The entrance to the Vermeer exhibition

27 of the 37 universally recognised Vermeer paintings on display in one place, for the first time. Tickets have been impossible to get for months. Luckily, my Icom card got me in.

Stunning painting, I’d be very happy if I could take photos half as good as some of the paintings on display.

Your chances of getting in to see it are essentially zero, unless you have already got tickets, or work in a field that allows you to get an Icom card, and the door staff recognise it on the day you try to visit.

Focus Stacking

I’ve been playing on-and-off with a NSI Macro Focusing Rail, for taking extended depth of field macro photographs.

The focus rail mounts between your tripod and the camera to allow very precise movements of the camera, with the focus locked. You move the focus plane across the object bing photographed, taking multiple images, each with a narrow slice of the object in focus, these are then stacked in software to provide a greater depth of field than you could manage otherwise.

Macro Focus Merge Setup
The macro rail setup with a D7000 camera and a Sigma 50mm f/1.8 macro lens.

I’ve mostly been using the macro rail for photographs of electronics projects and devices, it being winter there are not too many insects around to image. I did find an old dead hornet, it’s visible on the white pad in the image above, to practise insect imaging.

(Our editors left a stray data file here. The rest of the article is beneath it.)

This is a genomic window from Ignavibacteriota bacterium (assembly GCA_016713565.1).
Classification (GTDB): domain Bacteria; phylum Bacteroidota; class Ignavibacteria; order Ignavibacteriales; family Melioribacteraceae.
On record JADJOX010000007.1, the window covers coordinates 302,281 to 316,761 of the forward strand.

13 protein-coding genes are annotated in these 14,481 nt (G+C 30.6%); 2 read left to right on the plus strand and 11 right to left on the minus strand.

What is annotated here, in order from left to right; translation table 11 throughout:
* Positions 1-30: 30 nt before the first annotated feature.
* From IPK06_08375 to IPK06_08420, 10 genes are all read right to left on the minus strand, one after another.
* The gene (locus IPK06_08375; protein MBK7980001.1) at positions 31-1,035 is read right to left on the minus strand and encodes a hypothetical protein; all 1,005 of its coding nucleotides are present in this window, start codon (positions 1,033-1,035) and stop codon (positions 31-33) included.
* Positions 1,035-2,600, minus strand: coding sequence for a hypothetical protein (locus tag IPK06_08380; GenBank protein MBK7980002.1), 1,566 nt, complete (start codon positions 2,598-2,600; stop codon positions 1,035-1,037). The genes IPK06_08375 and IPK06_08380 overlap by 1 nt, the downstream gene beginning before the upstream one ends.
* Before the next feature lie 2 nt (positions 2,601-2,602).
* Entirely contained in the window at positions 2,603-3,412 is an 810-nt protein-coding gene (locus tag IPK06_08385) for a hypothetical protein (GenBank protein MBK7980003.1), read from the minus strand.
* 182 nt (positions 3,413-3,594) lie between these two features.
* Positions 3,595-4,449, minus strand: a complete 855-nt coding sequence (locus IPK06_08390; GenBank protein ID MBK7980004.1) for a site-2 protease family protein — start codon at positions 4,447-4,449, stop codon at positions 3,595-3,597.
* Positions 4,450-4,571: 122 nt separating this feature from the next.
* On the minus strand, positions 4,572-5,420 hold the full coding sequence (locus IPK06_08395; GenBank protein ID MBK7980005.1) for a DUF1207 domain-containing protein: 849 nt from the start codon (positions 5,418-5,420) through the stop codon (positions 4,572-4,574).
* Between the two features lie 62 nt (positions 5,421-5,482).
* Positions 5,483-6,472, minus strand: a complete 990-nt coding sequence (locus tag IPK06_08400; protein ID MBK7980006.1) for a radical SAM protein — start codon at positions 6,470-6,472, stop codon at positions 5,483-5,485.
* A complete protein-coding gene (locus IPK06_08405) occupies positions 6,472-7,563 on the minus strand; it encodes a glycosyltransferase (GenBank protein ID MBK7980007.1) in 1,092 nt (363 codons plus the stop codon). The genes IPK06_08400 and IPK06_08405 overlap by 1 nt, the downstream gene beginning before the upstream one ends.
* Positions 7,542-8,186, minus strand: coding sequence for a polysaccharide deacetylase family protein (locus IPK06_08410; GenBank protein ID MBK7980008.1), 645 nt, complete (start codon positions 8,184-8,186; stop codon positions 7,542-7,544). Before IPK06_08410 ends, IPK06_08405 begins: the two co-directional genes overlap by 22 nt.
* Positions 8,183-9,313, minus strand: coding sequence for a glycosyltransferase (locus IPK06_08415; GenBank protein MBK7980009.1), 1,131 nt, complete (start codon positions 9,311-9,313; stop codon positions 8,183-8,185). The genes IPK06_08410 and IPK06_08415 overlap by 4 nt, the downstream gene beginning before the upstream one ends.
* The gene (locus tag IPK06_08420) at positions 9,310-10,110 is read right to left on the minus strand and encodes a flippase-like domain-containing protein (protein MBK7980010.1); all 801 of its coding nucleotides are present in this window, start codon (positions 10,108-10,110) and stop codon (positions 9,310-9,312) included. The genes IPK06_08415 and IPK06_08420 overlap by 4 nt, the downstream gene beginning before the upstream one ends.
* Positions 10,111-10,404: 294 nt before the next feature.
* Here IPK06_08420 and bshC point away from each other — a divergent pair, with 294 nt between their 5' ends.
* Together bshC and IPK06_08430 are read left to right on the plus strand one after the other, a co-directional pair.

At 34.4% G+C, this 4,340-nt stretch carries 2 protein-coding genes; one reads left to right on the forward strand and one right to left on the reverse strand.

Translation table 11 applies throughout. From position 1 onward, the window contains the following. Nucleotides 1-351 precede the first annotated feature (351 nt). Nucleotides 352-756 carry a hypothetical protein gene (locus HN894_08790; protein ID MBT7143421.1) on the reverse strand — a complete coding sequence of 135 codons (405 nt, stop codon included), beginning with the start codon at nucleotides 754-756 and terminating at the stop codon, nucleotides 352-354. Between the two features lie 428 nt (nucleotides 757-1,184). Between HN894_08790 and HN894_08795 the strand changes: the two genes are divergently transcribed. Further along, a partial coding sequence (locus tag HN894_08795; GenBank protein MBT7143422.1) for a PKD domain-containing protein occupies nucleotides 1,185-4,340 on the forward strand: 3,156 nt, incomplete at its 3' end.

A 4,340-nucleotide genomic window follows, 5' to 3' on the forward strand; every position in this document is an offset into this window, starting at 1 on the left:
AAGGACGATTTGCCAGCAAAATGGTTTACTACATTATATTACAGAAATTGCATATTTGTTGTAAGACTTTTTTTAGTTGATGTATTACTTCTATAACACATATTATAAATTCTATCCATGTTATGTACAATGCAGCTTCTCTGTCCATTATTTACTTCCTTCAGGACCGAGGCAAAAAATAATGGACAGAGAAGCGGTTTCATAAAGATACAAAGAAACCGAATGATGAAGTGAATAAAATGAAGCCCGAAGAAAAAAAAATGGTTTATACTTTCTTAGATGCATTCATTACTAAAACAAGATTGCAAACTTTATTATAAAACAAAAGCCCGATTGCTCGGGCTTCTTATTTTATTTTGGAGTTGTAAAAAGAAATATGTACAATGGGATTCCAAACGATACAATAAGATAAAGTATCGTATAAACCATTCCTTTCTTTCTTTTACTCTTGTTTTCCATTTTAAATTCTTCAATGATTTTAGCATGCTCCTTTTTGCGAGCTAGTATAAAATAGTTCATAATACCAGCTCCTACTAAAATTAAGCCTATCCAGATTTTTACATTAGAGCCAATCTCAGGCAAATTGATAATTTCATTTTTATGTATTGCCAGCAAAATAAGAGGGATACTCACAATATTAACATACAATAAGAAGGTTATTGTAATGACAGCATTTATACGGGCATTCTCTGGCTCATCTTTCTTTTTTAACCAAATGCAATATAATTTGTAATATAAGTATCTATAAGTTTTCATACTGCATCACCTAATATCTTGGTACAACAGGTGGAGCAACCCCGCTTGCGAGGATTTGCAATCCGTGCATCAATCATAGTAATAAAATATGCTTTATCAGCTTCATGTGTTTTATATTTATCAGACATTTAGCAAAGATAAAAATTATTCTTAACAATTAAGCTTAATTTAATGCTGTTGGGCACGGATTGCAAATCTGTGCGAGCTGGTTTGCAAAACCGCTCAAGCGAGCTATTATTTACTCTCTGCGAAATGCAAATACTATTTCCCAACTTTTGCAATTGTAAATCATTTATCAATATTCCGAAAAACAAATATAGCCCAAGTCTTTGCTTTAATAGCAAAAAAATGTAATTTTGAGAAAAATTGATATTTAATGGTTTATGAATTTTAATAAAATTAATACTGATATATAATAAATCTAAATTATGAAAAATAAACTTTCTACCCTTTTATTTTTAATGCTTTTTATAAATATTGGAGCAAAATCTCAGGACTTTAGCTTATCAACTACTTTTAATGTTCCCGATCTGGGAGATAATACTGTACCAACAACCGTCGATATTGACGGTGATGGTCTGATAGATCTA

A very dead and dried out hornet
A dead hornet imaged with a series of photographs taken at 0.25mm steps and processed in Affinity Photo

I’m not sure how well this will work with live insects, I suspect they will move long before I get even a couple of images, but it’ll be worth a try. I’m quite pleased with how the dead hornet turned out, and I think I can do better still.

A better account of a comet

Another clear night saw me trying to capture the comet again. This time with a longer lens. The comet is getting higher in the sky, and today is the closest approach to Earth (so it might be a bit brighter).

Comet C/2022 E3 (ZTF) (Upper right) and the star Kochab (lower left)

Still no progress on getting my telescope mount back from the repair place, so I’m limited to what I can image with a 300mm lens and a DSLR on a non-tracking tripod.